Thousands of flag-waving supporters and opponents of Egypt's new constitution have turned out for rival rallies, on Friday, a day before voting begins inside the country.
The measure has the support of President Mohamed Morsi's Muslim Brotherhood and ultra-orthodox Salafist groups.
However, members of liberal, secular and Christian opposition fear it will erode civil liberties because it boosts the role of Islamic law and does not mention women's rights.
A largely Islamic committee approved the document last month after liberal and Christian members walked out, complaining they were being ignored.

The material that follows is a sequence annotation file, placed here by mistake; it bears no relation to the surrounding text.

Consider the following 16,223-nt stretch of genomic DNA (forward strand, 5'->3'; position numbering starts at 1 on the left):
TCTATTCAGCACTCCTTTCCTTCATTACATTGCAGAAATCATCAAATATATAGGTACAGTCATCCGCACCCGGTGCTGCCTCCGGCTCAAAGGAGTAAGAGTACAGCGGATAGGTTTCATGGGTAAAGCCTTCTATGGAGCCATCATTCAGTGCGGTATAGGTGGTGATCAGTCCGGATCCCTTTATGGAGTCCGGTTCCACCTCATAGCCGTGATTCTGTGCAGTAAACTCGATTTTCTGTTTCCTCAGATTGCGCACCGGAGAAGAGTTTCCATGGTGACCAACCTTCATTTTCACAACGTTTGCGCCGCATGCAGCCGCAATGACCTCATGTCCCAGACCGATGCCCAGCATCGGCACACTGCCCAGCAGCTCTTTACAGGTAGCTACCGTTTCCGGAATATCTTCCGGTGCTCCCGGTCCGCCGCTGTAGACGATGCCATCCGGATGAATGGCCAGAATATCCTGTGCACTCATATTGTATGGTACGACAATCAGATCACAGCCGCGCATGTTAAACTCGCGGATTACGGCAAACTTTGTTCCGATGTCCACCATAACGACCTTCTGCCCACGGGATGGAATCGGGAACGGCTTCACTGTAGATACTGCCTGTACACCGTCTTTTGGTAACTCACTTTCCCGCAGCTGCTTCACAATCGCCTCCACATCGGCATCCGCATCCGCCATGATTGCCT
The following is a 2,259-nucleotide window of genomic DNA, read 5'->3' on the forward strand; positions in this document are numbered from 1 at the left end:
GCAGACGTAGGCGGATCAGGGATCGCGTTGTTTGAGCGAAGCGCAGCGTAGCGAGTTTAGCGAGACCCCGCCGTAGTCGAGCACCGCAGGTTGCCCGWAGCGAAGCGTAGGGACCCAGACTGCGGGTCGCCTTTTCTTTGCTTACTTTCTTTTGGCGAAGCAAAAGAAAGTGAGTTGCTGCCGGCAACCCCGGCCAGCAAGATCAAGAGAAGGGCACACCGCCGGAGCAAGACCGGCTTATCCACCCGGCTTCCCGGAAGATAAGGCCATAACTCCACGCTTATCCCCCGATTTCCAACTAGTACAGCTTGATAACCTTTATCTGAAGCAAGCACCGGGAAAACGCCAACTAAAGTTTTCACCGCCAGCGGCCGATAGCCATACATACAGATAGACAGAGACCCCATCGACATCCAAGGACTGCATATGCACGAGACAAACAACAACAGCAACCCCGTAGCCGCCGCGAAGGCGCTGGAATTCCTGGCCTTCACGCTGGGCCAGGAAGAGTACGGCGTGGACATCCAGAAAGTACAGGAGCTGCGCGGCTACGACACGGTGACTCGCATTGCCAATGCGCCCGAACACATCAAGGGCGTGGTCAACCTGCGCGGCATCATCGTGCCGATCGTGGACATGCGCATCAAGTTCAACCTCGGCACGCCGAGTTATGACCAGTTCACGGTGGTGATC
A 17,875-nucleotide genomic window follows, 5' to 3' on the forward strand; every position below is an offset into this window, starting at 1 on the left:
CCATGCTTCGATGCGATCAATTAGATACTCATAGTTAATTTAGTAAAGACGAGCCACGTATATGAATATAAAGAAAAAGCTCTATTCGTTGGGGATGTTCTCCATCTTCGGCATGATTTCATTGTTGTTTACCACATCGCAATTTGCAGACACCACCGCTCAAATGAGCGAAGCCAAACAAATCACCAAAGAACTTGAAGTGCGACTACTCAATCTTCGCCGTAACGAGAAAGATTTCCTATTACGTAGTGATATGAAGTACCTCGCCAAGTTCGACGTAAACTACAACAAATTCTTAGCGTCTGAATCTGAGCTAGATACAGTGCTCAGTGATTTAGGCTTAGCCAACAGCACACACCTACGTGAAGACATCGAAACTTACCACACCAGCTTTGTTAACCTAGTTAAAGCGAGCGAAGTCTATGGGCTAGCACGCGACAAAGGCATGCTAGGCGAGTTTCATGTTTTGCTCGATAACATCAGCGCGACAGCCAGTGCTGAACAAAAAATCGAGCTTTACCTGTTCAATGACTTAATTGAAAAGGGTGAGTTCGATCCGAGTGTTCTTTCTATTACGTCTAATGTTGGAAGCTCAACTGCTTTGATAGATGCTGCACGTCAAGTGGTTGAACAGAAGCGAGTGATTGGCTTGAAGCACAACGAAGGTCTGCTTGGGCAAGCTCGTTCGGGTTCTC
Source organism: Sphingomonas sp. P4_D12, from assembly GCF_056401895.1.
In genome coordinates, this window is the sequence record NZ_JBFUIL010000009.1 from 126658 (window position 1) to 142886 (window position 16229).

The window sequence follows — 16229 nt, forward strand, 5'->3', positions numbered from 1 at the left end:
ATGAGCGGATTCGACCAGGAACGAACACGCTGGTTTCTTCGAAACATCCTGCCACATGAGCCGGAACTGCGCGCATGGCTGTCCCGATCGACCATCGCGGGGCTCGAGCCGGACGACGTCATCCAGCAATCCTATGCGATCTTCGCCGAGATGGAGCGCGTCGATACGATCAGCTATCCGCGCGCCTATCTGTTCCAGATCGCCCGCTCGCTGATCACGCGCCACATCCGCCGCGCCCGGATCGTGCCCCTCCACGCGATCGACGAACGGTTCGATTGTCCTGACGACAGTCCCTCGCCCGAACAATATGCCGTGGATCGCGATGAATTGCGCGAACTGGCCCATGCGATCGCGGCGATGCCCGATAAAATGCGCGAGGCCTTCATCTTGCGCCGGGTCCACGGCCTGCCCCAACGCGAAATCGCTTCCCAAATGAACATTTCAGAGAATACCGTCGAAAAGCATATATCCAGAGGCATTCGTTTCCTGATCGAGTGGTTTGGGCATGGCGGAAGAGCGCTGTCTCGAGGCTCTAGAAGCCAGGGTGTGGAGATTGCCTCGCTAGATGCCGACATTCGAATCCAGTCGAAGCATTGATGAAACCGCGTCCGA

Last week, clashes between supporters and opponents left eight people dead and hundreds injured.
Polls open on Saturday in Cairo, Alexandria and a group of other provinces. The rest of the country will vote on December 22.
Egyptians living overseas began casting their ballots earlier this week.
Meanwhile, the United Nations Working Group has urged Egyptian officials to review the document to ensure that in conforms to international laws on equality and women's rights.
In a Friday statement, independent expert Kamala Chandrakirana said “key opportunities so far has been missed.” The group says the final draft of the constitution does not include adequate provisions to protect against gender discrimination.